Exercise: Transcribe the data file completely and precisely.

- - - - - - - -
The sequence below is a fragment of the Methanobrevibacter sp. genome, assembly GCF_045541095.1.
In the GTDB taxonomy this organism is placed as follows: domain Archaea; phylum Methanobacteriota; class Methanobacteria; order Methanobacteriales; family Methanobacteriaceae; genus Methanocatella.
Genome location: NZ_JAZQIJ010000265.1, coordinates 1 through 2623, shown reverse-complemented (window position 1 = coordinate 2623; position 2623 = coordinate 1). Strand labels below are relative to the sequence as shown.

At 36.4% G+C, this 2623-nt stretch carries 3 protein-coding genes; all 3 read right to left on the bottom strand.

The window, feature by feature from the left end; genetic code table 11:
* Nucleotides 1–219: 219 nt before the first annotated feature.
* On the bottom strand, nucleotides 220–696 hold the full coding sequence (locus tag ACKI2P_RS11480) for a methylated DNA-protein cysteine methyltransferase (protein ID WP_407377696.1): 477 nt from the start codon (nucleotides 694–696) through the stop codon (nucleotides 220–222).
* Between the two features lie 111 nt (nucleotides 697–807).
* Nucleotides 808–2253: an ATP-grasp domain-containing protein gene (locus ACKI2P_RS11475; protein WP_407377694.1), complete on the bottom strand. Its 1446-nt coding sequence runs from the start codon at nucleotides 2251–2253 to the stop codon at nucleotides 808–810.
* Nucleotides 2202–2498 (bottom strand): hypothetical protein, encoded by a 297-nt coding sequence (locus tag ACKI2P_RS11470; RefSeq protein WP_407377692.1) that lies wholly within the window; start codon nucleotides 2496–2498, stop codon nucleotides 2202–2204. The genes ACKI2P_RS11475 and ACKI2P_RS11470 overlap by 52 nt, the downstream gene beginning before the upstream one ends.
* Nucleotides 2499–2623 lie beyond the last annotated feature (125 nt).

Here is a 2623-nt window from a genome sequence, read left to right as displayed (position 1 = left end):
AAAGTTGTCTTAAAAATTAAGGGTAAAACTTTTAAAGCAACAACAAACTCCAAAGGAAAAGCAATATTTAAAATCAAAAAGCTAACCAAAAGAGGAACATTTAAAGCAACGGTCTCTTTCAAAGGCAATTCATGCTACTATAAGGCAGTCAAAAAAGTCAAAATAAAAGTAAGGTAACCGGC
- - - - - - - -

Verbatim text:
The sequence below is a fragment of the Methanobrevibacter sp. genome, assembly GCF_045541095.1.
In the GTDB taxonomy this organism is placed as follows: domain Archaea; phylum Methanobacteriota; class Methanobacteria; order Methanobacteriales; family Methanobacteriaceae; genus Methanocatella.
Genome location: NZ_JAZQIJ010000265.1, coordinates 1 through 2623, shown reverse-complemented (window position 1 = coordinate 2623; position 2623 = coordinate 1). Strand labels below are relative to the sequence as shown.

At 36.4% G+C, this 2623-nt stretch carries 3 protein-coding genes; all 3 read right to left on the bottom strand.

The window, feature by feature from the left end; genetic code table 11:
* Nucleotides 1–219: 219 nt before the first annotated feature.
* On the bottom strand, nucleotides 220–696 hold the full coding sequence (locus tag ACKI2P_RS11480) for a methylated DNA-protein cysteine methyltransferase (protein ID WP_407377696.1): 477 nt from the start codon (nucleotides 694–696) through the stop codon (nucleotides 220–222).
* Between the two features lie 111 nt (nucleotides 697–807).
* Nucleotides 808–2253: an ATP-grasp domain-containing protein gene (locus ACKI2P_RS11475; protein WP_407377694.1), complete on the bottom strand. Its 1446-nt coding sequence runs from the start codon at nucleotides 2251–2253 to the stop codon at nucleotides 808–810.
* Nucleotides 2202–2498 (bottom strand): hypothetical protein, encoded by a 297-nt coding sequence (locus tag ACKI2P_RS11470; RefSeq protein WP_407377692.1) that lies wholly within the window; start codon nucleotides 2496–2498, stop codon nucleotides 2202–2204. The genes ACKI2P_RS11475 and ACKI2P_RS11470 overlap by 52 nt, the downstream gene beginning before the upstream one ends.
* Nucleotides 2499–2623 lie beyond the last annotated feature (125 nt).

Here is a 2623-nt window from a genome sequence, read left to right as displayed (position 1 = left end):
AAAGTTGTCTTAAAAATTAAGGGTAAAACTTTTAAAGCAACAACAAACTCCAAAGGAAAAGCAATATTTAAAATCAAAAAGCTAACCAAAAGAGGAACATTTAAAGCAACGGTCTCTTTCAAAGGCAATTCATGCTACTATAAGGCAGTCAAAAAAGTCAAAATAAAAGTAAGGTAACCGGC